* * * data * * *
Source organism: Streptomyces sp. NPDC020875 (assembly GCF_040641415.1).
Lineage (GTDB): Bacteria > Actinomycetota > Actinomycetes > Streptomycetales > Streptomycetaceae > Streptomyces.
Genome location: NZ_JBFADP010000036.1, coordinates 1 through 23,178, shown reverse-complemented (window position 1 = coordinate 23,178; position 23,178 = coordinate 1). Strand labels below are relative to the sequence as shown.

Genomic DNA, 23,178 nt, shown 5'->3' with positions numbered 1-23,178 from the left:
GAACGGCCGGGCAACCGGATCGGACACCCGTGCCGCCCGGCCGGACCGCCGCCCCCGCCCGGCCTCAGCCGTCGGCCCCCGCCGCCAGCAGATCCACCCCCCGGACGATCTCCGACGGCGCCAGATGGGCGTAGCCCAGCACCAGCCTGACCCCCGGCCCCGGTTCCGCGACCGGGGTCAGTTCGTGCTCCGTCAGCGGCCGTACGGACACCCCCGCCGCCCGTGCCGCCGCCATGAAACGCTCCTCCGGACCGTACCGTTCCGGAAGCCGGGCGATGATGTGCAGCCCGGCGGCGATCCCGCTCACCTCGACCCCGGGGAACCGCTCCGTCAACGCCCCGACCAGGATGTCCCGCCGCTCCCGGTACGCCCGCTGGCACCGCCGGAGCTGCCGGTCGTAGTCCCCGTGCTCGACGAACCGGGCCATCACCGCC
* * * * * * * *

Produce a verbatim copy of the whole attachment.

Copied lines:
Source organism: Streptomyces sp. NPDC020875 (assembly GCF_040641415.1).
Lineage (GTDB): Bacteria > Actinomycetota > Actinomycetes > Streptomycetales > Streptomycetaceae > Streptomyces.
Genome location: NZ_JBFADP010000036.1, coordinates 1 through 23,178, shown reverse-complemented (window position 1 = coordinate 23,178; position 23,178 = coordinate 1). Strand labels below are relative to the sequence as shown.

Genomic DNA, 23,178 nt, shown 5'->3' with positions numbered 1-23,178 from the left:
GAACGGCCGGGCAACCGGATCGGACACCCGTGCCGCCCGGCCGGACCGCCGCCCCCGCCCGGCCTCAGCCGTCGGCCCCCGCCGCCAGCAGATCCACCCCCCGGACGATCTCCGACGGCGCCAGATGGGCGTAGCCCAGCACCAGCCTGACCCCCGGCCCCGGTTCCGCGACCGGGGTCAGTTCGTGCTCCGTCAGCGGCCGTACGGACACCCCCGCCGCCCGTGCCGCCGCCATGAAACGCTCCTCCGGACCGTACCGTTCCGGAAGCCGGGCGATGATGTGCAGCCCGGCGGCGATCCCGCTCACCTCGACCCCGGGGAACCGCTCCGTCAACGCCCCGACCAGGATGTCCCGCCGCTCCCGGTACGCCCGCTGGCACCGCCGGAGCTGCCGGTCGTAGTCCCCGTGCTCGACGAACCGGGCCATCACCGCC